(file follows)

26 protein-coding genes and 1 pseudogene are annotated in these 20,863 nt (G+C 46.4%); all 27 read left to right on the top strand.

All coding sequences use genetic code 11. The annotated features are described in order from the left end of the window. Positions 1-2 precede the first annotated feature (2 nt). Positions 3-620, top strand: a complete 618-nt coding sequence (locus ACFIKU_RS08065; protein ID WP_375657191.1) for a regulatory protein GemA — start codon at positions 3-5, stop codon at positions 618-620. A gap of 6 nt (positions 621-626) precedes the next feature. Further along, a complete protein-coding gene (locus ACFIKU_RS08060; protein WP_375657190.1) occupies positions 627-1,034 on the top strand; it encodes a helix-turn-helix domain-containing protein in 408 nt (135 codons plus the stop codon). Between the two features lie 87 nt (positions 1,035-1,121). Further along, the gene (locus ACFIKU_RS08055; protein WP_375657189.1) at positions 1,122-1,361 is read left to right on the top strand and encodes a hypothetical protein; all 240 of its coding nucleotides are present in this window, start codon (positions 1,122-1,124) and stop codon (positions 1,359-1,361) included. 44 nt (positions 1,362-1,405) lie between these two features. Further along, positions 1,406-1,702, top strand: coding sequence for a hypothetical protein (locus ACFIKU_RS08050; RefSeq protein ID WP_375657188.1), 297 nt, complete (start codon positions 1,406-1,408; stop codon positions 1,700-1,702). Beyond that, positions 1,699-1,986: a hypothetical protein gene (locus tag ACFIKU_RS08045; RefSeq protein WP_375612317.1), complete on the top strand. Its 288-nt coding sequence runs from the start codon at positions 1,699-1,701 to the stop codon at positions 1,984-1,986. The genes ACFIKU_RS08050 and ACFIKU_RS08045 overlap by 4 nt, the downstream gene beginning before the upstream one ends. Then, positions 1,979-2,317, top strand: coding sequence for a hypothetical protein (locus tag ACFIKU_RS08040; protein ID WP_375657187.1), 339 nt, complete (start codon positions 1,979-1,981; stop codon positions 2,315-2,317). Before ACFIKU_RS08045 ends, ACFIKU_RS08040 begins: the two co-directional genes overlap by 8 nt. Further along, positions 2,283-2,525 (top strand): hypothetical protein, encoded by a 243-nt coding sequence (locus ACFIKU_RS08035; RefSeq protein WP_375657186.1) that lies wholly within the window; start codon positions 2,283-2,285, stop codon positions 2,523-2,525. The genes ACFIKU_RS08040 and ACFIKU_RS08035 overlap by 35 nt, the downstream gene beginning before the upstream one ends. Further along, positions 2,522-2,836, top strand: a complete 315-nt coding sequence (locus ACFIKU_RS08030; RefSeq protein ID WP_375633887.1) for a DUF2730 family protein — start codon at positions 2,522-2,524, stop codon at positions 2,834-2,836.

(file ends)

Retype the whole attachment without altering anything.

26 protein-coding genes and 1 pseudogene are annotated in these 20,863 nt (G+C 46.4%); all 27 read left to right on the top strand.

All coding sequences use genetic code 11. The annotated features are described in order from the left end of the window. Positions 1-2 precede the first annotated feature (2 nt). Positions 3-620, top strand: a complete 618-nt coding sequence (locus ACFIKU_RS08065; protein ID WP_375657191.1) for a regulatory protein GemA — start codon at positions 3-5, stop codon at positions 618-620. A gap of 6 nt (positions 621-626) precedes the next feature. Further along, a complete protein-coding gene (locus ACFIKU_RS08060; protein WP_375657190.1) occupies positions 627-1,034 on the top strand; it encodes a helix-turn-helix domain-containing protein in 408 nt (135 codons plus the stop codon). Between the two features lie 87 nt (positions 1,035-1,121). Further along, the gene (locus ACFIKU_RS08055; protein WP_375657189.1) at positions 1,122-1,361 is read left to right on the top strand and encodes a hypothetical protein; all 240 of its coding nucleotides are present in this window, start codon (positions 1,122-1,124) and stop codon (positions 1,359-1,361) included. 44 nt (positions 1,362-1,405) lie between these two features. Further along, positions 1,406-1,702, top strand: coding sequence for a hypothetical protein (locus ACFIKU_RS08050; RefSeq protein ID WP_375657188.1), 297 nt, complete (start codon positions 1,406-1,408; stop codon positions 1,700-1,702). Beyond that, positions 1,699-1,986: a hypothetical protein gene (locus tag ACFIKU_RS08045; RefSeq protein WP_375612317.1), complete on the top strand. Its 288-nt coding sequence runs from the start codon at positions 1,699-1,701 to the stop codon at positions 1,984-1,986. The genes ACFIKU_RS08050 and ACFIKU_RS08045 overlap by 4 nt, the downstream gene beginning before the upstream one ends. Then, positions 1,979-2,317, top strand: coding sequence for a hypothetical protein (locus tag ACFIKU_RS08040; protein ID WP_375657187.1), 339 nt, complete (start codon positions 1,979-1,981; stop codon positions 2,315-2,317). Before ACFIKU_RS08045 ends, ACFIKU_RS08040 begins: the two co-directional genes overlap by 8 nt. Further along, positions 2,283-2,525 (top strand): hypothetical protein, encoded by a 243-nt coding sequence (locus ACFIKU_RS08035; RefSeq protein WP_375657186.1) that lies wholly within the window; start codon positions 2,283-2,285, stop codon positions 2,523-2,525. The genes ACFIKU_RS08040 and ACFIKU_RS08035 overlap by 35 nt, the downstream gene beginning before the upstream one ends. Further along, positions 2,522-2,836, top strand: a complete 315-nt coding sequence (locus ACFIKU_RS08030; RefSeq protein ID WP_375633887.1) for a DUF2730 family protein — start codon at positions 2,522-2,524, stop codon at positions 2,834-2,836.